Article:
Australia should, of course, have withdrawn from Vietnam. If the rationale for involvement seemed credible in the late 1950s, it had lost traction by 1966. In 1968, the year of the Tet Offensive and My Lai Massacre, the media got behind the gathering anti-war movement for the first time and transformed the public’s perception of Vietnam: the narrative of a war where democracy’s heroes had hitherto been defending the West from the evil of communism was recast as a general crime against humanity, with America as the chief perpetrator. Australian troops were deemed complicit in the massacre of children, the burning of villages and the poisoning of a nation, their presence in Vietnam bundled up with US atrocities in which they had no hand.

But instead of finding an exit strategy, a conga-line of Australian leaders went cap in hand to Washington, imagining they could extract security or commercial advantages from a doomed enterprise. Repeatedly rebuffed, they failed even to insist on fair treatment as America’s most important ally. By 1972, our relationship with the world’s greatest superpower had broken down, at diplomatic, commercial and military levels.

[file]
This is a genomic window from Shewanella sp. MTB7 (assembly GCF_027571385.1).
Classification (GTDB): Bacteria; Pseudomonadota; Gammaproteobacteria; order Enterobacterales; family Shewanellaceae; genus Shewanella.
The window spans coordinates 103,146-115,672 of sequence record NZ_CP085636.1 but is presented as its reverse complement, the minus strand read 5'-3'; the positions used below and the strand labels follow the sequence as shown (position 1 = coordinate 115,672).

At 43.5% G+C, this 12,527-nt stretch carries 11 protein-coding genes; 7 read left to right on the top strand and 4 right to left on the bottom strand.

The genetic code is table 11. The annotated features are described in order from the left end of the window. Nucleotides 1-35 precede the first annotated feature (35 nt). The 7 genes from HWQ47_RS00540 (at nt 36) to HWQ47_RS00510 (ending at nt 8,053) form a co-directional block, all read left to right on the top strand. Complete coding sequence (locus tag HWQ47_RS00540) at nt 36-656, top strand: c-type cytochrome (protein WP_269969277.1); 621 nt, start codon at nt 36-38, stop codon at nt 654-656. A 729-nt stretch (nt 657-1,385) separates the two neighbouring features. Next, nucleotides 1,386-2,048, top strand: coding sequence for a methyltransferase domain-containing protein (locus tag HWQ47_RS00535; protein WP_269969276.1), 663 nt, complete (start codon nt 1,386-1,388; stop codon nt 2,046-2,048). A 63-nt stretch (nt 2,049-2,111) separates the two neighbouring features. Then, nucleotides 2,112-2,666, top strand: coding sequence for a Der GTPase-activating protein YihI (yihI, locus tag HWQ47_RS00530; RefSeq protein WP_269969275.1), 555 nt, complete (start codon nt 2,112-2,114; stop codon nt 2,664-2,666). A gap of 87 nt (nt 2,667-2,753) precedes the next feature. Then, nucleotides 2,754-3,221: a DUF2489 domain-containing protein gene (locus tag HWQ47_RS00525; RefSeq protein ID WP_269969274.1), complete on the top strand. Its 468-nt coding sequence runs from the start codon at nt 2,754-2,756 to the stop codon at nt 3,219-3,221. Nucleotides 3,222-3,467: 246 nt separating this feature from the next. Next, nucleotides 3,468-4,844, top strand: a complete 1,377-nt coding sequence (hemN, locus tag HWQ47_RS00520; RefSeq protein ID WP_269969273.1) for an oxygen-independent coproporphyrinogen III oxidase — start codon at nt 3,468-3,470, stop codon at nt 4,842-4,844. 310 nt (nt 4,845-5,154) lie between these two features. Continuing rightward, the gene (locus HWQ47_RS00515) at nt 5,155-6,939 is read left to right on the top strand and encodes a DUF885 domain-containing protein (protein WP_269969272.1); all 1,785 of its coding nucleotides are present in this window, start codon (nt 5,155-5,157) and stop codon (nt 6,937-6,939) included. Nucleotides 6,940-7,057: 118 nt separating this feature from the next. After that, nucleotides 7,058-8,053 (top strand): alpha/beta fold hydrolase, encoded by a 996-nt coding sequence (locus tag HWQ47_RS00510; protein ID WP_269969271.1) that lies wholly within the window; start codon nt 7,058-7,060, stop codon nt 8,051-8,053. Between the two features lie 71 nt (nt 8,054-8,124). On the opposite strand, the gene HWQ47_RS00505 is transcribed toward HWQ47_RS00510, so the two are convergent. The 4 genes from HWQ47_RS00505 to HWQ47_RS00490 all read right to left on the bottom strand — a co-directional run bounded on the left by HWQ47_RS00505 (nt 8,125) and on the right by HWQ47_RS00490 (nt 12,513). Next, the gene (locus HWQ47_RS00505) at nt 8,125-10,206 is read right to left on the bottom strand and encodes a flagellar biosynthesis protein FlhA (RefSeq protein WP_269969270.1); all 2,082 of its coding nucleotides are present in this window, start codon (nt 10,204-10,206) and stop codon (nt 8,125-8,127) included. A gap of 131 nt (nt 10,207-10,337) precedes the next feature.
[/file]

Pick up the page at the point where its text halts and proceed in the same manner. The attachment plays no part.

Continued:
An ironic footnote – of little consolation – is that the Australian troops achieved what they were sent to do in Vietnam. As ordered, they bravely secured a Vietnamese province, despite being virtually abandoned by their own country and frozen out of US intelligence, which contributed to the unnecessary loss of many young lives.